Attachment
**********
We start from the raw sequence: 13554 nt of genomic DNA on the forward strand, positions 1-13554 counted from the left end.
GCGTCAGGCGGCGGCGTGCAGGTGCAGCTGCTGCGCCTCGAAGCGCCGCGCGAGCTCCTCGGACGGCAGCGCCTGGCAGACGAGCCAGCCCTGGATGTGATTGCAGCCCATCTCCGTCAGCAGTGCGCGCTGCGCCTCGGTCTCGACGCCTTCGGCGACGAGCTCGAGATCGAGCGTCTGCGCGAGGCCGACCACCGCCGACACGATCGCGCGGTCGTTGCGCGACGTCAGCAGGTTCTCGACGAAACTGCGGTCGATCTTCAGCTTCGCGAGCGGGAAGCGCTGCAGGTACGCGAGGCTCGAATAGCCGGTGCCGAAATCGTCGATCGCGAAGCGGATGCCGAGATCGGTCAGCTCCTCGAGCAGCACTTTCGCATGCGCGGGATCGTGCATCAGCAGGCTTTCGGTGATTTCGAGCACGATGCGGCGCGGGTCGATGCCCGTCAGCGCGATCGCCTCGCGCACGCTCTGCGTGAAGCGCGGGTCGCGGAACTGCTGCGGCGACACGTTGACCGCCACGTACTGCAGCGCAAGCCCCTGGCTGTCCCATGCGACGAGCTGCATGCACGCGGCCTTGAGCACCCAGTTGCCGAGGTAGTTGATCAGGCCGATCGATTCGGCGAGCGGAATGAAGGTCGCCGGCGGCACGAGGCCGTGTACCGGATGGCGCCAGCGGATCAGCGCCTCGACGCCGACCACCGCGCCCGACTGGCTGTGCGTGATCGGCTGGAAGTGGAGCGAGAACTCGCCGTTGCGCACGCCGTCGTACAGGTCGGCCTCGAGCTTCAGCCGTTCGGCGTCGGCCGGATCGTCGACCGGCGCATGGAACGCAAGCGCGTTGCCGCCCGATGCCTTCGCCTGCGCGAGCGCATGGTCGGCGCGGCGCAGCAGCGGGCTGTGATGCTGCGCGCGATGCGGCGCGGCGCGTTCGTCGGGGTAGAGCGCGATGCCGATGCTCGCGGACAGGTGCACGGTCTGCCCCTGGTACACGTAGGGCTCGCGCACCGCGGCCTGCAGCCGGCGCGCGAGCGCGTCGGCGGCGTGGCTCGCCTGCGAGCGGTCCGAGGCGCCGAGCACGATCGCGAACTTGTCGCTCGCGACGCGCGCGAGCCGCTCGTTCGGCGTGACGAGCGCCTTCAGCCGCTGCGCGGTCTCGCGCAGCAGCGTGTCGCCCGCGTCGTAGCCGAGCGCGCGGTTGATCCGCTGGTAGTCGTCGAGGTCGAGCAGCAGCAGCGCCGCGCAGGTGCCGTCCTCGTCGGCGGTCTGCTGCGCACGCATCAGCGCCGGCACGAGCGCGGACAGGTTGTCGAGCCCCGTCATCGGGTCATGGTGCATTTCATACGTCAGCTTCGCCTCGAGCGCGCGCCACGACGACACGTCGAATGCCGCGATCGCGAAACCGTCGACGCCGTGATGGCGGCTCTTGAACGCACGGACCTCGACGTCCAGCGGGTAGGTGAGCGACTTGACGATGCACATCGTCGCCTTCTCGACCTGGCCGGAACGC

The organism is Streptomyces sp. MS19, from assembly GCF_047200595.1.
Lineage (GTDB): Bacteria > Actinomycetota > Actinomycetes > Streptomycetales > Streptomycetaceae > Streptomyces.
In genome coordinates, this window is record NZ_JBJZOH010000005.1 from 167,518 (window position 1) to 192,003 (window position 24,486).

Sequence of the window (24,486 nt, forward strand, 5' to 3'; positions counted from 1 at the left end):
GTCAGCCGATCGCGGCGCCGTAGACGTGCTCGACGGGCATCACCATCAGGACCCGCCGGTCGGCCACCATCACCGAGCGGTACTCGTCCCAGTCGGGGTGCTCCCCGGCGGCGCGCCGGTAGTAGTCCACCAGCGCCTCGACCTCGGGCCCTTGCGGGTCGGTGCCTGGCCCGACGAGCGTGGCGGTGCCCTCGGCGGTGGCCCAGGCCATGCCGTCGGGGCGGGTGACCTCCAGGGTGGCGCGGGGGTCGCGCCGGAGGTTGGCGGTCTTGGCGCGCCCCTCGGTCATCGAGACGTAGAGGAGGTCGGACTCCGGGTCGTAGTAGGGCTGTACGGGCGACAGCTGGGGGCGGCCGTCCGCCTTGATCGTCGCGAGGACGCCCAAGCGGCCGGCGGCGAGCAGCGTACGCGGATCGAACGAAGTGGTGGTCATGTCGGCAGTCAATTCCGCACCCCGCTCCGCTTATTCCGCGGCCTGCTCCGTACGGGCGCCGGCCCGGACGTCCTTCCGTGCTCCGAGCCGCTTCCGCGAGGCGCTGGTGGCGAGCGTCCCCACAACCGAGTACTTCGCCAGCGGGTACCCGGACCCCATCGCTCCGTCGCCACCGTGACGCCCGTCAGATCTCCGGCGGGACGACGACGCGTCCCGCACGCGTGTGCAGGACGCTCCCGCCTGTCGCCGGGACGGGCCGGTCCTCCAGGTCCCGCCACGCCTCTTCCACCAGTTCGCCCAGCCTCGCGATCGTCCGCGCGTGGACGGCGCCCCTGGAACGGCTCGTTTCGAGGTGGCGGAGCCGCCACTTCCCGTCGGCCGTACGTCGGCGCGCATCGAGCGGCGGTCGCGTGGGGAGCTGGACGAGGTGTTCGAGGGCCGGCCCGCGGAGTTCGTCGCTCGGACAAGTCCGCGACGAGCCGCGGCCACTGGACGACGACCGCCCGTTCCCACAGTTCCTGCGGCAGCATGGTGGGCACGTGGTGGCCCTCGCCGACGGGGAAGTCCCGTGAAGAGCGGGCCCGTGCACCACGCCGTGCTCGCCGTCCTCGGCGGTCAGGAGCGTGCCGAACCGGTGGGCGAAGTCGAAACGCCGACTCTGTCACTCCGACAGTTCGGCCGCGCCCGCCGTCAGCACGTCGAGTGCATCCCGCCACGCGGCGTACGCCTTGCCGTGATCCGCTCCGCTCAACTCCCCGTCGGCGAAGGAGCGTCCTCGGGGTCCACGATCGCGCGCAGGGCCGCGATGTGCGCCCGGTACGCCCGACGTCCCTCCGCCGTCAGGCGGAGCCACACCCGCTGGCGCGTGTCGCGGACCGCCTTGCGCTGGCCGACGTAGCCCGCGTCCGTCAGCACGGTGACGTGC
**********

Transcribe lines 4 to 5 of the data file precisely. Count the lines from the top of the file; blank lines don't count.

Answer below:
Lineage (GTDB): Bacteria > Actinomycetota > Actinomycetes > Streptomycetales > Streptomycetaceae > Streptomyces.
In genome coordinates, this window is record NZ_JBJZOH010000005.1 from 167,518 (window position 1) to 192,003 (window position 24,486).